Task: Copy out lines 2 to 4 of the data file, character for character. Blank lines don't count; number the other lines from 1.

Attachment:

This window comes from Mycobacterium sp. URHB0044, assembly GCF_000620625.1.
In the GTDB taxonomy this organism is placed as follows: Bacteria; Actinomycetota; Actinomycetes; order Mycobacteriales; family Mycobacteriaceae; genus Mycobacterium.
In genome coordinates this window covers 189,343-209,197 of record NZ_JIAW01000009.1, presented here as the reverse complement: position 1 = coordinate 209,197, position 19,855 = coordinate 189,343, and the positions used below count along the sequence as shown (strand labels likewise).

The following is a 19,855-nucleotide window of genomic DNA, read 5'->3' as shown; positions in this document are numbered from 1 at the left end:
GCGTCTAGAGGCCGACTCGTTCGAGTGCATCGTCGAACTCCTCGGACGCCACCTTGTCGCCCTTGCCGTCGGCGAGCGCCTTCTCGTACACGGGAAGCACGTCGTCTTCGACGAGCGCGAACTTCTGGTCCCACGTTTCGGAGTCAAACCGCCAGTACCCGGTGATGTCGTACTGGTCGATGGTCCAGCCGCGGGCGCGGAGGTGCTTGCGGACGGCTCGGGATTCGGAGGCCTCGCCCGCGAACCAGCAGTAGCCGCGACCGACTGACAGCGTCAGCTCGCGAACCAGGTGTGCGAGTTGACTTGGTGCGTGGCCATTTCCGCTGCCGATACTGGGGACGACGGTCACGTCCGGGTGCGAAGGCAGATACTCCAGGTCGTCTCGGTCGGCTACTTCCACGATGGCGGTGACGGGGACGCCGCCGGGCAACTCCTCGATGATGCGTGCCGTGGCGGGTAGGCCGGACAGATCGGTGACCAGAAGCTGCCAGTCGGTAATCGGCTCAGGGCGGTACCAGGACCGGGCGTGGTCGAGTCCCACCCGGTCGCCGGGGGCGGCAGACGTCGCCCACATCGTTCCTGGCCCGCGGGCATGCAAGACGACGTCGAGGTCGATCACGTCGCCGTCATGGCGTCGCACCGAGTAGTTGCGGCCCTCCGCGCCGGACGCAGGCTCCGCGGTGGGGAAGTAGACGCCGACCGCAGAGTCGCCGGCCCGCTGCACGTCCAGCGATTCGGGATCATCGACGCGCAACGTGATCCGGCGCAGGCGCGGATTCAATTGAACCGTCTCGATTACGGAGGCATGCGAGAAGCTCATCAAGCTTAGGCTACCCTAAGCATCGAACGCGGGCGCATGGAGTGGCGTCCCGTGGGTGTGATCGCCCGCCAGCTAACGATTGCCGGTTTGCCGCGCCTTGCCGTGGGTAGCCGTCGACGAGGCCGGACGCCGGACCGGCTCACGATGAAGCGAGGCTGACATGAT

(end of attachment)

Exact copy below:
In the GTDB taxonomy this organism is placed as follows: Bacteria; Actinomycetota; Actinomycetes; order Mycobacteriales; family Mycobacteriaceae; genus Mycobacterium.
In genome coordinates this window covers 189,343-209,197 of record NZ_JIAW01000009.1, presented here as the reverse complement: position 1 = coordinate 209,197, position 19,855 = coordinate 189,343, and the positions used below count along the sequence as shown (strand labels likewise).

The following is a 19,855-nucleotide window of genomic DNA, read 5'->3' as shown; positions in this document are numbered from 1 at the left end: